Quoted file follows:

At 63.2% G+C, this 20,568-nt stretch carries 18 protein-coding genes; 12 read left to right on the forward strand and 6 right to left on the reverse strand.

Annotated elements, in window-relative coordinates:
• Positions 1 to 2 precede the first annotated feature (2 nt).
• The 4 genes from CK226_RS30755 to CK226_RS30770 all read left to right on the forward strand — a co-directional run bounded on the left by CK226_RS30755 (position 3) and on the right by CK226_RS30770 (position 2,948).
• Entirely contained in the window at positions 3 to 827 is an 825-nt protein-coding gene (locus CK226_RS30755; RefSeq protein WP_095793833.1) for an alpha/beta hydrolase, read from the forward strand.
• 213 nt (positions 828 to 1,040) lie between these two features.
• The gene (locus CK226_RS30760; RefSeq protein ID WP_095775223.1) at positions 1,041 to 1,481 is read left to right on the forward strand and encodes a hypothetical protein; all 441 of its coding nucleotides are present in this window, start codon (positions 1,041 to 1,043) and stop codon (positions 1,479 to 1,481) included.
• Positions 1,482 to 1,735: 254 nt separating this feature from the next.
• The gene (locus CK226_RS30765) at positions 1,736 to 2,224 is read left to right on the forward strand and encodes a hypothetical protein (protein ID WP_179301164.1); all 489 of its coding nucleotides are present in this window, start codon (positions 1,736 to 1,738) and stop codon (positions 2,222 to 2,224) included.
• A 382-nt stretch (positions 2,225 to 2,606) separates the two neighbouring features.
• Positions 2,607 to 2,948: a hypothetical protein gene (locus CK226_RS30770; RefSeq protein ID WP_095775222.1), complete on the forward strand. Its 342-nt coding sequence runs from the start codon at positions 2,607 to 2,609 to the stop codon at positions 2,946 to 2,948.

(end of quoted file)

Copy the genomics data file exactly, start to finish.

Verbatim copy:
At 63.2% G+C, this 20,568-nt stretch carries 18 protein-coding genes; 12 read left to right on the forward strand and 6 right to left on the reverse strand.

Annotated elements, in window-relative coordinates:
• Positions 1 to 2 precede the first annotated feature (2 nt).
• The 4 genes from CK226_RS30755 to CK226_RS30770 all read left to right on the forward strand — a co-directional run bounded on the left by CK226_RS30755 (position 3) and on the right by CK226_RS30770 (position 2,948).
• Entirely contained in the window at positions 3 to 827 is an 825-nt protein-coding gene (locus CK226_RS30755; RefSeq protein WP_095793833.1) for an alpha/beta hydrolase, read from the forward strand.
• 213 nt (positions 828 to 1,040) lie between these two features.
• The gene (locus CK226_RS30760; RefSeq protein ID WP_095775223.1) at positions 1,041 to 1,481 is read left to right on the forward strand and encodes a hypothetical protein; all 441 of its coding nucleotides are present in this window, start codon (positions 1,041 to 1,043) and stop codon (positions 1,479 to 1,481) included.
• Positions 1,482 to 1,735: 254 nt separating this feature from the next.
• The gene (locus CK226_RS30765) at positions 1,736 to 2,224 is read left to right on the forward strand and encodes a hypothetical protein (protein ID WP_179301164.1); all 489 of its coding nucleotides are present in this window, start codon (positions 1,736 to 1,738) and stop codon (positions 2,222 to 2,224) included.
• A 382-nt stretch (positions 2,225 to 2,606) separates the two neighbouring features.
• Positions 2,607 to 2,948: a hypothetical protein gene (locus CK226_RS30770; RefSeq protein ID WP_095775222.1), complete on the forward strand. Its 342-nt coding sequence runs from the start codon at positions 2,607 to 2,609 to the stop codon at positions 2,946 to 2,948.